§ MR. ATKINSON (Boston)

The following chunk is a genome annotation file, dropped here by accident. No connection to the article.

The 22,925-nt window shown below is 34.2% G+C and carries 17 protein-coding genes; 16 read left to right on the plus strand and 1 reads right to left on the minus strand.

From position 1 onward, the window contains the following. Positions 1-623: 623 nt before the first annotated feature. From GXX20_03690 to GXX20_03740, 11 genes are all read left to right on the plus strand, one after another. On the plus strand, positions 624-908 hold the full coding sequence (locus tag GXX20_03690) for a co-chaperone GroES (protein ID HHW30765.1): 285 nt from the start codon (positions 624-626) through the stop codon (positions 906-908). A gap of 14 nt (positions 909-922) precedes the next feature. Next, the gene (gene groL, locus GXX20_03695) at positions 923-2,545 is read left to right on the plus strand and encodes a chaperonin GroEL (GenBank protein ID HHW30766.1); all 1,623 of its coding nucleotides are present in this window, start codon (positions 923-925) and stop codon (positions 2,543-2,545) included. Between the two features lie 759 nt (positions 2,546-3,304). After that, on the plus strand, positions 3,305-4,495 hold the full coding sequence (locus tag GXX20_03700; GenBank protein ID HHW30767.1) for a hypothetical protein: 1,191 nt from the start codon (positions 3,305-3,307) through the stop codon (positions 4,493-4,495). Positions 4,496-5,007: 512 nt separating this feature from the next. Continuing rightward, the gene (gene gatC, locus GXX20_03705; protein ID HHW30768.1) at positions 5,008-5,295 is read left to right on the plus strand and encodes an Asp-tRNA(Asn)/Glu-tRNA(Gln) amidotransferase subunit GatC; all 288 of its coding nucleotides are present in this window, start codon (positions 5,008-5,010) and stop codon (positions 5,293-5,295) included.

I avail myself, Mr. Speaker, of your permission and the kindness of the House to make a personal statement. I know that the House always wishes to be just and generous, and therefore I wish to say that to-day, when I looked at the report of the proceedings in my bedrooom at 8 o'clock, I found that a Motion that I moved last night was not on the Paper as not having been dealt with, or on the Paper as having been dealt with. I came here immediately in order to make an inquiry, and I found that to some extent technically I was wrong. I have been told by Mr. Palgrave, who has been kind enough to talk the matter over with me, that when I went and sat 1372 on the end of this Bench I ought to have taken off my hat instead of getting up and bowing twice to you, Mr. Speaker. As I had not had my hat on for five hours, having been entertaining 20 friends at dinner, I could not possibly take my hat off and thereby signify that I was moving the Resolution. Immediately I read the Debate this morning I sent this letter to the Clerks at the Table. It is as follows:—1, Whitehall Gardens, S.W., Aug. 5, 1891, 8 a.m.To the Clerks at the Table, House of Commons.Gentlemen,—Last night when my 'Notice of Motion' was called by the Right Hon. the Speaker, saying, 'Mr. Atkinson,' I stood up in my place at the end of second Bench (just behind the Front Bench), and I bowed to the Chair and towards Mr. Palgrave, who was reading. I 1373 always understood this was the way to move when hon. Members did not wish to trouble or detain the House with any remarks.I did this on this occasion because the right hon. the Leader of the House said he hoped that anything I did in future would be without acrimony, and I thought if I did not utter a word there could be no acrimony expressed—No one objected to my action, but I do not see any record of it. May I ask why? I write this because I do not wish to lose any result of my action. I therefore beg you to bring this letter before the right hon. Gentleman the Speaker. You must have seen me rise and bow. I do not wish unnecessarily to trouble the House this morning, so I ask you (by the hands of my son, who acts as my private secretary and waits for your reply) what is my position? I wish to lose no chance of carrying the Resolution in question, which is at page 7 and runs thus:—'Mr. Atkinson.—Entries in Votes and Proceedings, 24th and 27th July, 1891. That the notice as to the suspension of Henry John Atkinson, M.P. for Boston, and the notice as to frivolous divisions upon which the suspension is based be immediately expunged from all the records of the House of Commons.' After this morning I may be too late for months.I am, Gentlemen,Your obedient servant,HENRY JOHN ATKINSON.P.S.—I will come to you at once if wished. I had already stated to the House I would take every opportunity in every Bill or Resolution to get the records against me expunged (see reports of my remarks on Monday)…I see there is no such notice in to-day's paper. This, therefore, proves what I say—my notice quoted above was dealt with, but is not recorded.I submit to you, Mr. Speaker, and to my Colleagues, that inasmuch as I did what I could, and it was impossible for me to take off my hat, which I had not had on for hours, I am entitled to ask the House to pass this Resolution, and relieve me from the disability of going about for five months with the knowledge that there is a Resolution on the Records of the House which I shall have to speak against every day of my life until I am proved guilty or that Resolution is taken off the books. I ask you, Mr. Speaker, and the right hon. Gentleman my present leader, who moved my expulsion without giving me notice, why it cannot be agreed that this should be done, and the record expunged? If that is agreed to, I shall sit down, and never mention the grievance again. But at 1374 present I am under a disability which I intend to resist to the utmost of my power until it is removed. I say this not by way of threat, as I wish to have the approval of every one in this House, from the Speaker downwards, and from one end of the House to the other. I have done my best to discharge my duties. I have been denounced as a long speaker, although I have never spoken for 11 minutes at a time. I only desire to establish my position; and if you accord me this request I shall be very pleased, because the bad feeling which I have at present—not bad feeling, but natural resentment—that the gentleman who is my present leader should move a Resolution against me without giving me any notice is really too much for me to bear.